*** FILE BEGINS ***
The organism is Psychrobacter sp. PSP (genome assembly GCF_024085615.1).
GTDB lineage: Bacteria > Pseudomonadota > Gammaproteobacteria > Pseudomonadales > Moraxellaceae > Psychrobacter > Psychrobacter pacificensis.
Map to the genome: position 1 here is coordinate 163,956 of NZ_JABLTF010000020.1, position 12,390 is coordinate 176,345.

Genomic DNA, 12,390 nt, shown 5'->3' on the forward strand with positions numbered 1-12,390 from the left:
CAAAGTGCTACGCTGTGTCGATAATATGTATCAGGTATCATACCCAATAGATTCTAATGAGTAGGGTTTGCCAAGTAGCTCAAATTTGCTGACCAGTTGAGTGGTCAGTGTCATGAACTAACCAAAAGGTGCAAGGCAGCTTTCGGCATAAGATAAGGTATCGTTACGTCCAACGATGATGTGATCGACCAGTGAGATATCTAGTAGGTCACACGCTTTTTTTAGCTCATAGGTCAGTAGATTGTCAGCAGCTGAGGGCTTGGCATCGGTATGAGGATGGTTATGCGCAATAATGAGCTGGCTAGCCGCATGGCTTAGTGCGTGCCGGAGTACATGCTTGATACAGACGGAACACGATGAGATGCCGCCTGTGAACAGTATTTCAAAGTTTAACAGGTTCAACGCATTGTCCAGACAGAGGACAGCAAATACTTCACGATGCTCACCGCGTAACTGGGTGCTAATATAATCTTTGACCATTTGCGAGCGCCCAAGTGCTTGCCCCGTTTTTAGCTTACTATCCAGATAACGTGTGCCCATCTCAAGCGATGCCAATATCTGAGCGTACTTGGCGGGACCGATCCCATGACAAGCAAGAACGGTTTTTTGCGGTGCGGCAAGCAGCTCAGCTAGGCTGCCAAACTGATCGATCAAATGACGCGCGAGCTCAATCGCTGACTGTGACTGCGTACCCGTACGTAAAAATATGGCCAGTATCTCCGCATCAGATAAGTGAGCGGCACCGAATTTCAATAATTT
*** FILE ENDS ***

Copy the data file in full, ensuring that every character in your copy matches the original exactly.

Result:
The organism is Psychrobacter sp. PSP (genome assembly GCF_024085615.1).
GTDB lineage: Bacteria > Pseudomonadota > Gammaproteobacteria > Pseudomonadales > Moraxellaceae > Psychrobacter > Psychrobacter pacificensis.
Map to the genome: position 1 here is coordinate 163,956 of NZ_JABLTF010000020.1, position 12,390 is coordinate 176,345.

Genomic DNA, 12,390 nt, shown 5'->3' on the forward strand with positions numbered 1-12,390 from the left:
CAAAGTGCTACGCTGTGTCGATAATATGTATCAGGTATCATACCCAATAGATTCTAATGAGTAGGGTTTGCCAAGTAGCTCAAATTTGCTGACCAGTTGAGTGGTCAGTGTCATGAACTAACCAAAAGGTGCAAGGCAGCTTTCGGCATAAGATAAGGTATCGTTACGTCCAACGATGATGTGATCGACCAGTGAGATATCTAGTAGGTCACACGCTTTTTTTAGCTCATAGGTCAGTAGATTGTCAGCAGCTGAGGGCTTGGCATCGGTATGAGGATGGTTATGCGCAATAATGAGCTGGCTAGCCGCATGGCTTAGTGCGTGCCGGAGTACATGCTTGATACAGACGGAACACGATGAGATGCCGCCTGTGAACAGTATTTCAAAGTTTAACAGGTTCAACGCATTGTCCAGACAGAGGACAGCAAATACTTCACGATGCTCACCGCGTAACTGGGTGCTAATATAATCTTTGACCATTTGCGAGCGCCCAAGTGCTTGCCCCGTTTTTAGCTTACTATCCAGATAACGTGTGCCCATCTCAAGCGATGCCAATATCTGAGCGTACTTGGCGGGACCGATCCCATGACAAGCAAGAACGGTTTTTTGCGGTGCGGCAAGCAGCTCAGCTAGGCTGCCAAACTGATCGATCAAATGACGCGCGAGCTCAATCGCTGACTGTGACTGCGTACCCGTACGTAAAAATATGGCCAGTATCTCCGCATCAGATAAGTGAGCGGCACCGAATTTCAATAATTT